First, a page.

“She wants something to love, I think,” said the cat. “Something that isn’t her. She might want something to eat as well. It’s hard to tell with creatures like that.”
– Page 63, Coraline by Neil Gaiman, illustrated by Dave McKean.
Steph was kind enough to cover for me last Friday, so today, I return the favour! Do be warned though that this isn’t exactly a polished essay. Just the musings of someone who loves food, adores Coraline, and misses home.
There is a strong link between the idea/l of home and the consumption of food. It may be the emotion that binds them. I would argue that it isn’t quite love, or rather, it isn’t quite love all the time, but the feeling does often involves a sort of need or longing. YA and Children’s literature has often explored this connection between home, hunger, and (in want for a better, more specific word) love. In Sendak’s Where the Wild Things Are, the food is a symbol of the mother’s love for her son. It also works as a way to reaffirm that home is where the mischievous Max belongs. In some vampire novels- like Stoker’s Dracula, Westerfeld’s Peeps, and Meyers’ Twilight- the consumption of food/blood takes on a more carnal tone, rooting the “victims” to the vampire’s territory. (The phrase “home is where the heart is” comes to mind! Hehehe!)
In novels like Coraline, it is a bit of both. In fact, the book is filled with descriptions and images of food, though not always in the way you would expect. For instance, the first episode of note for me was that Coraline’s tea with her neighbours turned out to be a Trelawney-scale disaster. Misses Spink and Forcible waste no time in reading Coraline’s tea leaves. In an unsurprising turn of events, the tea leaves spell danger. (Not literally, of course, don’t be silly.) But that is only a charming, small-scale oddity compared to how Gaiman deals with the concept of home and hearth.
In Coraline’s world, home does not always mean delicious food and comfort. The soup is never still warm and waiting for her. With her mother being busy with work and her father cooking “recipes”, Coraline lives off a microwave diet that real parents would probably cringe at and real children would probably be delighted with. So, right away, the Victorian ideal of a womb-like home enveloped in feminine comfort is being chipped away at.
Things only gets more twisted when Coraline discovers the home behind the bricked up door and the Other mother:
A huge, golden-brown roasted chicken, fried potatoes, tiny green peas … It was the best chicken that Coraline had ever eaten. Her mother sometimes made chicken, but it was always out of packets or frozen, and was ver dry, and it never tasted of anything. When Coraline’s father cooked chicken he bought real chicken, but he did strange things to it, like stewing it in wine, or stuffing it with prunes, or baking it in pastry, and Coraline would always refuse to touch it on principle.
– Pages 26-27.
At this point Coraline’s worlds are reversed. She gets to have the home she wanted, if she can overlook the fact that her parents have buttons for eyes (and want to give her a pair), and that the neighbour with the rats tends to observe her with a “hungry” look in his eyes. (Yikes.)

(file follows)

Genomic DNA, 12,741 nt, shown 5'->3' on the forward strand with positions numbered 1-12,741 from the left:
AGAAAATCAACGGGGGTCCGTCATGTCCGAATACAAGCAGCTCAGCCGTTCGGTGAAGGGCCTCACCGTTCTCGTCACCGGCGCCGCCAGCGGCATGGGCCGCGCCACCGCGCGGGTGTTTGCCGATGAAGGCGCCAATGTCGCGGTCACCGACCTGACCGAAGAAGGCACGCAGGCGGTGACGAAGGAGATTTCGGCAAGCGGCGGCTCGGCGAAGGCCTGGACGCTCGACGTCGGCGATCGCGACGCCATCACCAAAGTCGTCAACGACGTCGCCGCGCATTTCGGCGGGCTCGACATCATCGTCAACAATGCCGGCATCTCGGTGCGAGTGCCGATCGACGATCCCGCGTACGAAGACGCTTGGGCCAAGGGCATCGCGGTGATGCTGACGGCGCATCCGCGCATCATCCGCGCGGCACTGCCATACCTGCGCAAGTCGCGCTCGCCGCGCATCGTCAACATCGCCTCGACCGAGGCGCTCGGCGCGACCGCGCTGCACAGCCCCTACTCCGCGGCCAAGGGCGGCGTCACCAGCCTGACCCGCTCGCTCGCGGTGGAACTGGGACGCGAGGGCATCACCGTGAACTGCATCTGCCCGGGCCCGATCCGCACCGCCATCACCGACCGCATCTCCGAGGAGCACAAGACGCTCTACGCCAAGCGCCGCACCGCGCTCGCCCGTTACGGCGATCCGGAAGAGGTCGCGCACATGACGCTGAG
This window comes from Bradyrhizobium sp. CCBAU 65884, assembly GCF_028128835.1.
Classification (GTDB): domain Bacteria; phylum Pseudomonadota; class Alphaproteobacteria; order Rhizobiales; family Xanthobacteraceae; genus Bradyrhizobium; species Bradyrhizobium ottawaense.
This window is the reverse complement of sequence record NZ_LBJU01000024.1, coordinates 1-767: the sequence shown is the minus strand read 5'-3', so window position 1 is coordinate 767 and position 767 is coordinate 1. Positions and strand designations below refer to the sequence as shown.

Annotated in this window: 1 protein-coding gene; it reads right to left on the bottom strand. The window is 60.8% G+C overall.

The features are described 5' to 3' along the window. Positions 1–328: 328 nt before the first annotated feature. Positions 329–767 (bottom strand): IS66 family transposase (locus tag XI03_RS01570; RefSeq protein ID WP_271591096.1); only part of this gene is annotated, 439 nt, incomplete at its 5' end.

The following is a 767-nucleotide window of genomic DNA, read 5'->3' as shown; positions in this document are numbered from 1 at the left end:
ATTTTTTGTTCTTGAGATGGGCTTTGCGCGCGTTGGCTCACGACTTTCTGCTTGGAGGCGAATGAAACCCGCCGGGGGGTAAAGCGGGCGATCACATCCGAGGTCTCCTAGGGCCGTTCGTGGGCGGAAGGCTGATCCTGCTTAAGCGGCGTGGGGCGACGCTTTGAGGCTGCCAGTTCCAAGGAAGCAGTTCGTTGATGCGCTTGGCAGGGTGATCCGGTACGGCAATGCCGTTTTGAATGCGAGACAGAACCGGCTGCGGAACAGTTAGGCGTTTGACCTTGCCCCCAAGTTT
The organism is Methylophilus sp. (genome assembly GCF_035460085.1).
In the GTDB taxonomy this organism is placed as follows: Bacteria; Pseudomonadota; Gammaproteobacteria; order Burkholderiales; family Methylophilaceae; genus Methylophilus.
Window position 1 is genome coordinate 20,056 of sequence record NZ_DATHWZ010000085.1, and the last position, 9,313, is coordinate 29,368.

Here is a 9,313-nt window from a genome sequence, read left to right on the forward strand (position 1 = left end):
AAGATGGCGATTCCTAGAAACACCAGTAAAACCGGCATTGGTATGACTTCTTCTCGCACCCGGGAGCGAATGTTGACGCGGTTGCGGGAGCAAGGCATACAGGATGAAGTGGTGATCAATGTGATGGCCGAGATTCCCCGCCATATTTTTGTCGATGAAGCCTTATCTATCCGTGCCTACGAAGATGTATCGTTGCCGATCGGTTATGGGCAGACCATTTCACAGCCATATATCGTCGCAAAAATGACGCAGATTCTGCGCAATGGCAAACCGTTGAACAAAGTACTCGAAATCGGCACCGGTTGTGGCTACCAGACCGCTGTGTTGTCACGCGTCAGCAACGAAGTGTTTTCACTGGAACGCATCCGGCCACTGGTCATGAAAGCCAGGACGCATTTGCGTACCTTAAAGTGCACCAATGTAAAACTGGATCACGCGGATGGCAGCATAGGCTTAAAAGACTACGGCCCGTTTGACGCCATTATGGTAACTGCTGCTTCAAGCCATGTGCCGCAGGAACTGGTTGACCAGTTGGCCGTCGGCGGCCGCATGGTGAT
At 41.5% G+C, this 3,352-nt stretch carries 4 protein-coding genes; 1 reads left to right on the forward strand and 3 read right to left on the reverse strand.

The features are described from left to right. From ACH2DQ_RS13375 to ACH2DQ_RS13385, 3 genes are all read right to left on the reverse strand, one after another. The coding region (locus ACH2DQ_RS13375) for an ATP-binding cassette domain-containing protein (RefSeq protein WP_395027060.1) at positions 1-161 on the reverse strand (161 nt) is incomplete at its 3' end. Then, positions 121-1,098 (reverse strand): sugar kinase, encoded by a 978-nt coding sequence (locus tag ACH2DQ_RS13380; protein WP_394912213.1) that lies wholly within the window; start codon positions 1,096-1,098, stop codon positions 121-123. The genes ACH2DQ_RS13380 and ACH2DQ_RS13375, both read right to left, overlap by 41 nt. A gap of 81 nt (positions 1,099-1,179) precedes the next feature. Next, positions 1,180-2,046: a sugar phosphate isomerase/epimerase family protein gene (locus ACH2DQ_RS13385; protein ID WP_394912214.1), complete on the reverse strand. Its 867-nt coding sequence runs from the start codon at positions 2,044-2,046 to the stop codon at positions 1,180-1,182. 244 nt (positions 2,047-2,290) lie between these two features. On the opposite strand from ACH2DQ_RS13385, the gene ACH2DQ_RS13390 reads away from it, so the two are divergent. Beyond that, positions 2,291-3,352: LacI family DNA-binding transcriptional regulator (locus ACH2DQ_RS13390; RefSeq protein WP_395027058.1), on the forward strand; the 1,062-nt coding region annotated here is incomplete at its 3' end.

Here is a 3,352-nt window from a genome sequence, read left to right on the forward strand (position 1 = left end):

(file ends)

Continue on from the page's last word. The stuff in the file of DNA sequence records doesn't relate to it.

As Keeling and Pollard note in their article “The Key is in the Mouth: Food and Orality in Coraline”:
Food marks each pivot point of the plot. It instrumentalizes Coraline’s journey. It clarifies her relationships to her parents and to the other mother in terms of her acceptance or denial of foods adults offer, as well as her own developing sense of self in what foods she rejects from adults and those that she chooses for herself.
– Page 3.
When Coraline returns home to an empty house, after she buys and eats the food of her choosing, after she calls the police about her missing parents (who advice that her mother make her a hot chocolate), and after she despairs, Coraline begins to sort through some difficult issues about the nature of want, need, and love. To some extent, this understanding is gained through the Other mother. Like the readers, Coraline is privy to a series of transformations (thank you, Dave McKean) from a generous caretaker, to possessive gatekeeper, to carnal consumer, and ultimately a destroyer. The Other mother has always gotten what she wants that she does not know what it feels to need, nor to love. It may have been a fate that awaited Coraline herself.
And so, Coraline arms herself with a trinket and two apples … and the ability to say no*.
The rest, as they say, is
Why You Will Love This Book: It is a book made for loving. Even though the book has been out for years, and even though this wasn’t even a review post, I will not spoil it for you. You may think I have already spoiled it, but with Neil Gaiman the ending is never the spoiler. It’s the details that make you jump. So, trust me. And just read it if you haven’t already. And if you have, well, re-read it and I’ll treat you to a coffee.
NOTE: I apologize for taking a rather dark turn with this month’s theme, but I do so love Neil Gaiman and I do so very much enjoy Coraline. I couldn’t help myself. Plus, part of this blog post had already been written thanks to Judi Saltman’s wonderful class on Contemporary Literature and Other Materials for Children. It will probably also work its way into my MA thesis.
Anyway, as an apology, I will make my next post a lot less creepy. I promise. (Hint: Think fan culture and food!)
*I feel like I should add an edit, so here’s my edit. In the case of Coraline, food is utilized by the Other mother to lure and trap. By accepting or declining it, Coraline is using her agency to mess with a power that is older and stronger than her. It is a way for Coraline to gain leverage. There is courage and intelligence in this play. I am not, however, suggesting that a kid starving herself IRL is a … good/admirable/preferable thing? Just … felt like I should clarify?